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Table_1_Human Galectin-7 Gene LGALS7 Promoter Sequence Polymorphisms and Risk of Spontaneous Intracerebral Hemorrhage: A Prospective Study.docx
Despite evidence for the role of genetic factors in stroke, only a small proportion of strokes have been clearly attributed to monogenic factors, due to phenotypic heterogeneity. The goal of this study was to determine whether a significant relationship exists between human galectin-7 gene LGALS7 promoter region polymorphisms and the risk of stroke due to non-traumatic intracerebral hemorrhage (ICH).Methods
This two-stage genetic association study included an initial exploratory stage followed by a discovery stage. During the exploratory stage, transgenic galectin-7 mice or transgenic mice with the scrambled sequence of the hairpin structure –silenced down gene LGALS7—were generated and then expressed differentially expressed proteins and galectin-7-interacting proteins were identified through proteomic analysis. During the discovery stage, a single-nucleotide polymorphism (SNP) genotyping approach was used to determine associations between 2 LGALS7 SNPs and ICH stroke risk for a cohort of 24 patients with stroke of the Chinese Han population and 70 controls.Results
During the exploratory phase, LGALS7 expression was found to be decreased in TGLGALS–DOWN mice as compared to its expression in TGLGALS mice. During the discovery phase, analysis of LGALS7 sequences of 24 non-traumatic ICH cases and 70 controls led to the identification of 2 ICH susceptibility loci: a genomic region on 19q13.2 containing two LGALS7 SNPs, rs567785577 and rs138945880, whereby the A allele of rs567785577 and the T allele of rs138945880 were associated with greater risk of contracting ICH [for T and A vs. C and G, unadjusted odds ratio (OR) = 13.5; 95% CI = 2.249–146.5; p = 0.002]. This is the first study to genotype the galectin-7 promoter in patients with hemorrhagic stroke. Genotype and allele association tests and preliminary analysis of patients with stroke revealed that a single locus may be a genetic risk factor for hemorrhagic stroke.Conclusion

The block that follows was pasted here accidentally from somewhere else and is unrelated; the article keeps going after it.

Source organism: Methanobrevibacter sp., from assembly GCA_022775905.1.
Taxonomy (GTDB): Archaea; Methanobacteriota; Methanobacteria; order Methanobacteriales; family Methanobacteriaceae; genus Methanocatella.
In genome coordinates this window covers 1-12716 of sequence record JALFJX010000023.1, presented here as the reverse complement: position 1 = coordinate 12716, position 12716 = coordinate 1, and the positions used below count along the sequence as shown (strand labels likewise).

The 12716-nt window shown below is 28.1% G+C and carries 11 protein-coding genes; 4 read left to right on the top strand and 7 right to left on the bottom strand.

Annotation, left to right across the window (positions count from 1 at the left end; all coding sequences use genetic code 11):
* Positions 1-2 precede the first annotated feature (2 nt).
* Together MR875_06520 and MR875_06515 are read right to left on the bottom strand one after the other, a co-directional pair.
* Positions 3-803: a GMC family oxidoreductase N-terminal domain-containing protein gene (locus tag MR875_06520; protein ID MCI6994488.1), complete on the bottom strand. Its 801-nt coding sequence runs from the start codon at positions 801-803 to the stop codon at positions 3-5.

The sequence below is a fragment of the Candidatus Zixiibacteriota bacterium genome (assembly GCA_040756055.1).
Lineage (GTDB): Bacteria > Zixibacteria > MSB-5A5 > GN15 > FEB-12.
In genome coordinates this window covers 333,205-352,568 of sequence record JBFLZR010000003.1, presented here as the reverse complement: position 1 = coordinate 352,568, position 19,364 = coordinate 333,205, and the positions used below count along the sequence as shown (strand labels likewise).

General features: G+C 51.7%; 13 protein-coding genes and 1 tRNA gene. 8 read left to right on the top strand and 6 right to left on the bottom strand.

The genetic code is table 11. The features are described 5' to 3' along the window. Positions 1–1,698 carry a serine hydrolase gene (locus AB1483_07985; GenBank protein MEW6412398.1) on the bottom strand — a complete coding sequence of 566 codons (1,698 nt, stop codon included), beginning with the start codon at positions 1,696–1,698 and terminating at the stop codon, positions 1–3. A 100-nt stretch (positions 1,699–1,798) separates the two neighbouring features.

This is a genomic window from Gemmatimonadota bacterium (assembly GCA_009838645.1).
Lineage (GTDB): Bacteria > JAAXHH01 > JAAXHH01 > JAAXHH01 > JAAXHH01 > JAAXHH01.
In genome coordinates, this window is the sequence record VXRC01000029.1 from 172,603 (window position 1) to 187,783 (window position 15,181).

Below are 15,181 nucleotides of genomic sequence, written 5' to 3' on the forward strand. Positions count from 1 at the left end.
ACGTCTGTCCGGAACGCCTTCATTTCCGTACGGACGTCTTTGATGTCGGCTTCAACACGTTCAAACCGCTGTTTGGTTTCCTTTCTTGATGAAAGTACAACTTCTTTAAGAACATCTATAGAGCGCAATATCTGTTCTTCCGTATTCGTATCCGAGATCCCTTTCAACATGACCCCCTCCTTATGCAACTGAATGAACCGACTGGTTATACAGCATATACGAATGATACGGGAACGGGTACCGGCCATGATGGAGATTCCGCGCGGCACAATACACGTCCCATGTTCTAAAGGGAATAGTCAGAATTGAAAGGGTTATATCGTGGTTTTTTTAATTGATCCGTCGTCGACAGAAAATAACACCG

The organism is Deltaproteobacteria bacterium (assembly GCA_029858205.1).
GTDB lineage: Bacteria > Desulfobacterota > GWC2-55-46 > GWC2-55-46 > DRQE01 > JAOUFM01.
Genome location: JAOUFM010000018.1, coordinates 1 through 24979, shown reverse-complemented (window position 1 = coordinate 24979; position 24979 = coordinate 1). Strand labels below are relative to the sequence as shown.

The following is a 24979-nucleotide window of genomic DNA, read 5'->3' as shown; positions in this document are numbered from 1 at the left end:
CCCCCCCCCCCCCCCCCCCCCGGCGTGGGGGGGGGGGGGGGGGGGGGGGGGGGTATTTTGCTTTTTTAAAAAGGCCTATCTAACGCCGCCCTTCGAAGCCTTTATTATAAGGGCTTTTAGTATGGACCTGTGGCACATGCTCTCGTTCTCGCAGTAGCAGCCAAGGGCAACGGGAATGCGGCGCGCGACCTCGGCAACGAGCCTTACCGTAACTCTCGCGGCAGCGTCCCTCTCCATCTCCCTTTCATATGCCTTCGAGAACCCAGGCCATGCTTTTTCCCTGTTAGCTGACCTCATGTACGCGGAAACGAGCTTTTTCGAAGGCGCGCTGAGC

A and T alleles of two novel SNP loci of 19q13.2, rs567785577 and rs138945880, respectively, were evaluated for associations with susceptibility to ICH. Further studies with expanded case numbers that include subjects of other ethnic populations are needed to elucidate mechanisms underlying associations between these SNPs and ICH risk.